Loftis noted that many are taken aback when they discover unclaimed property owned by them is being held by the state, so he encourages individuals to search the database not just for themselves but also friends, family members, neighbors, churches or organizations they may know of who may have unclaimed assets in storage.

“The money is there, we just need people to come forward and claim it,” Loftis stated.

Undoubtedly, something must be wrong or the funds would not have gone astray. Simple mistakes such as misspelled names and incorrect addresses often contribute to these misplaced funds. Each month the state receives unclaimed property which it adds to their database; however, in November and December especially large volumes come pouring in.

Loftis advises evaluating their database at least twice annually…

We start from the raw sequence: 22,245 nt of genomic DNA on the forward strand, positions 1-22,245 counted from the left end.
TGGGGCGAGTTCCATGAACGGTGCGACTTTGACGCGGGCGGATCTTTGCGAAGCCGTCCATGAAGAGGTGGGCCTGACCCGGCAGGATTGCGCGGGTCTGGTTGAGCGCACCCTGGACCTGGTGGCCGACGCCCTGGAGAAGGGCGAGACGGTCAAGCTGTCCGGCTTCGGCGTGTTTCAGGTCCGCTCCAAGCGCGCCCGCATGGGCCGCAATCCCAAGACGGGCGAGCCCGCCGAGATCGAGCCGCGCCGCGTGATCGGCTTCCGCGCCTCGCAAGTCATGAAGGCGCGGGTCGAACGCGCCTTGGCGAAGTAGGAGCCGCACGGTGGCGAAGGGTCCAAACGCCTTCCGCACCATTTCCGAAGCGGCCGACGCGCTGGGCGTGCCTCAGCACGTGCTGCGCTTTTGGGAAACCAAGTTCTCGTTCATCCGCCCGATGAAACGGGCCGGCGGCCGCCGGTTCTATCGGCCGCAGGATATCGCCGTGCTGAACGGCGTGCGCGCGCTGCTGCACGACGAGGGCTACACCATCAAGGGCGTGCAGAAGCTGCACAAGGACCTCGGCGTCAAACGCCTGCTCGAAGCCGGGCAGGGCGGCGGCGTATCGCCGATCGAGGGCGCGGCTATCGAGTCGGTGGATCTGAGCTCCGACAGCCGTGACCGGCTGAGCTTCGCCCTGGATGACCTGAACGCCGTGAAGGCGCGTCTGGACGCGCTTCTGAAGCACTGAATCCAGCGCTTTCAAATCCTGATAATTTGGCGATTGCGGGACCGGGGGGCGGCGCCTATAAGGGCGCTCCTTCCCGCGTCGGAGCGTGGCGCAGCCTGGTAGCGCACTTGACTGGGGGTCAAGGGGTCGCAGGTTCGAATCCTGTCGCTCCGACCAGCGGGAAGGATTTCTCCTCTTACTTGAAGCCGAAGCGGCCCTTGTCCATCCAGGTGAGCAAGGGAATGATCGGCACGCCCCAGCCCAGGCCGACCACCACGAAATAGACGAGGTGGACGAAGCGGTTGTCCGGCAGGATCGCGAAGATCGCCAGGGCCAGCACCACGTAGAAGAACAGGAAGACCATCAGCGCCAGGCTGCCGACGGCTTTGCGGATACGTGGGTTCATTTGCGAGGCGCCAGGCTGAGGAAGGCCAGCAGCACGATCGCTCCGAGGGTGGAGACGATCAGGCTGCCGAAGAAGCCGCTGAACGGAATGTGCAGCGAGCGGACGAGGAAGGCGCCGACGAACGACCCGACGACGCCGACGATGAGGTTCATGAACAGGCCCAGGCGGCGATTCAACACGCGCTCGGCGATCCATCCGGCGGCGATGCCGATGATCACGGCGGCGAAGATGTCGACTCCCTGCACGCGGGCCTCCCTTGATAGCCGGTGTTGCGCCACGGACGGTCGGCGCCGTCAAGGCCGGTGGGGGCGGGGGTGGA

FITSNews’ investigation uncovered by FITSNews has uncovered an astonishingly high proportion of unclaimed funds in California’s database related to litigation cases – meaning the same system that enabled disbarred attorney Alex Murdaugh to steal millions from his clients for over 10 years – such as lost money South Carolina – is also keeping millions in unclaimed settlements from reaching their rightful beneficiaries despite payments already having been made; some may never reach bank accounts as promised.